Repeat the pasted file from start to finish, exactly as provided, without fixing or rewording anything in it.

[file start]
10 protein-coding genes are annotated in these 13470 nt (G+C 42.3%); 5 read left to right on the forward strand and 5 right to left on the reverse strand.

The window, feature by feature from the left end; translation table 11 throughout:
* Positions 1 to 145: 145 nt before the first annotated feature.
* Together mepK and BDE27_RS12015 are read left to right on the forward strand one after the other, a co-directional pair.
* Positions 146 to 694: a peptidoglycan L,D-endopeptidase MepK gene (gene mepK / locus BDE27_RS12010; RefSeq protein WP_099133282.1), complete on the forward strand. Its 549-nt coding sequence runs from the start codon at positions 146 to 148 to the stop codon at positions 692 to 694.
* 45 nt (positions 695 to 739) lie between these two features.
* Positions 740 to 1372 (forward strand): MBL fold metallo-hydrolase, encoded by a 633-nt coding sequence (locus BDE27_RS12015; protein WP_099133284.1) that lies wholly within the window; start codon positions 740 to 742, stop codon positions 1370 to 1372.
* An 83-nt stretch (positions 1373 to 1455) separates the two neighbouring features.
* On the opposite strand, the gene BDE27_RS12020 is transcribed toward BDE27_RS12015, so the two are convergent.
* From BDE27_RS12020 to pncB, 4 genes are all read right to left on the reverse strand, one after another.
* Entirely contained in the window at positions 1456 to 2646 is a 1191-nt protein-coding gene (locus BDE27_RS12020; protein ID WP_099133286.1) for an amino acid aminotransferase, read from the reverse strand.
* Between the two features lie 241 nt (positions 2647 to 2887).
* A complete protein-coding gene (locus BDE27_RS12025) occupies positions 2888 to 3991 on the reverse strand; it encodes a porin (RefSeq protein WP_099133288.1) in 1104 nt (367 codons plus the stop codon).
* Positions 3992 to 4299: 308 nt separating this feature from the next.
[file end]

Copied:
10 protein-coding genes are annotated in these 13470 nt (G+C 42.3%); 5 read left to right on the forward strand and 5 right to left on the reverse strand.

The window, feature by feature from the left end; translation table 11 throughout:
* Positions 1 to 145: 145 nt before the first annotated feature.
* Together mepK and BDE27_RS12015 are read left to right on the forward strand one after the other, a co-directional pair.
* Positions 146 to 694: a peptidoglycan L,D-endopeptidase MepK gene (gene mepK / locus BDE27_RS12010; RefSeq protein WP_099133282.1), complete on the forward strand. Its 549-nt coding sequence runs from the start codon at positions 146 to 148 to the stop codon at positions 692 to 694.
* 45 nt (positions 695 to 739) lie between these two features.
* Positions 740 to 1372 (forward strand): MBL fold metallo-hydrolase, encoded by a 633-nt coding sequence (locus BDE27_RS12015; protein WP_099133284.1) that lies wholly within the window; start codon positions 740 to 742, stop codon positions 1370 to 1372.
* An 83-nt stretch (positions 1373 to 1455) separates the two neighbouring features.
* On the opposite strand, the gene BDE27_RS12020 is transcribed toward BDE27_RS12015, so the two are convergent.
* From BDE27_RS12020 to pncB, 4 genes are all read right to left on the reverse strand, one after another.
* Entirely contained in the window at positions 1456 to 2646 is a 1191-nt protein-coding gene (locus BDE27_RS12020; protein ID WP_099133286.1) for an amino acid aminotransferase, read from the reverse strand.
* Between the two features lie 241 nt (positions 2647 to 2887).
* A complete protein-coding gene (locus BDE27_RS12025) occupies positions 2888 to 3991 on the reverse strand; it encodes a porin (RefSeq protein WP_099133288.1) in 1104 nt (367 codons plus the stop codon).
* Positions 3992 to 4299: 308 nt separating this feature from the next.